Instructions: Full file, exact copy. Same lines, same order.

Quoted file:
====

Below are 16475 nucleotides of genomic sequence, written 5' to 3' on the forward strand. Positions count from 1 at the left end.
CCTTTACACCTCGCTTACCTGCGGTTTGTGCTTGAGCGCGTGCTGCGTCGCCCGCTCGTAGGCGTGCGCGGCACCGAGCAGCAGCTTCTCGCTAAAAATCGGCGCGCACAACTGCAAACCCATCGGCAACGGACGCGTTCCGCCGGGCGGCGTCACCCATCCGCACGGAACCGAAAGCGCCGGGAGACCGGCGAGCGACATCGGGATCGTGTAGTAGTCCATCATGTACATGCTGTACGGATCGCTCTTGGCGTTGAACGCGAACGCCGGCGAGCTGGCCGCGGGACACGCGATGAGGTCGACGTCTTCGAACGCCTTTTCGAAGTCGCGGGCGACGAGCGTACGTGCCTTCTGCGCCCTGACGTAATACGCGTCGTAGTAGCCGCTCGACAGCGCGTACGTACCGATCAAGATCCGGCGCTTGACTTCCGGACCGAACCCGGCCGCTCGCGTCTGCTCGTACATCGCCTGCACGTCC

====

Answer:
Below are 16475 nucleotides of genomic sequence, written 5' to 3' on the forward strand. Positions count from 1 at the left end.
CCTTTACACCTCGCTTACCTGCGGTTTGTGCTTGAGCGCGTGCTGCGTCGCCCGCTCGTAGGCGTGCGCGGCACCGAGCAGCAGCTTCTCGCTAAAAATCGGCGCGCACAACTGCAAACCCATCGGCAACGGACGCGTTCCGCCGGGCGGCGTCACCCATCCGCACGGAACCGAAAGCGCCGGGAGACCGGCGAGCGACATCGGGATCGTGTAGTAGTCCATCATGTACATGCTGTACGGATCGCTCTTGGCGTTGAACGCGAACGCCGGCGAGCTGGCCGCGGGACACGCGATGAGGTCGACGTCTTCGAACGCCTTTTCGAAGTCGCGGGCGACGAGCGTACGTGCCTTCTGCGCCCTGACGTAATACGCGTCGTAGTAGCCGCTCGACAGCGCGTACGTACCGATCAAGATCCGGCGCTTGACTTCCGGACCGAACCCGGCCGCTCGCGTCTGCTCGTACATCGCCTGCACGTCC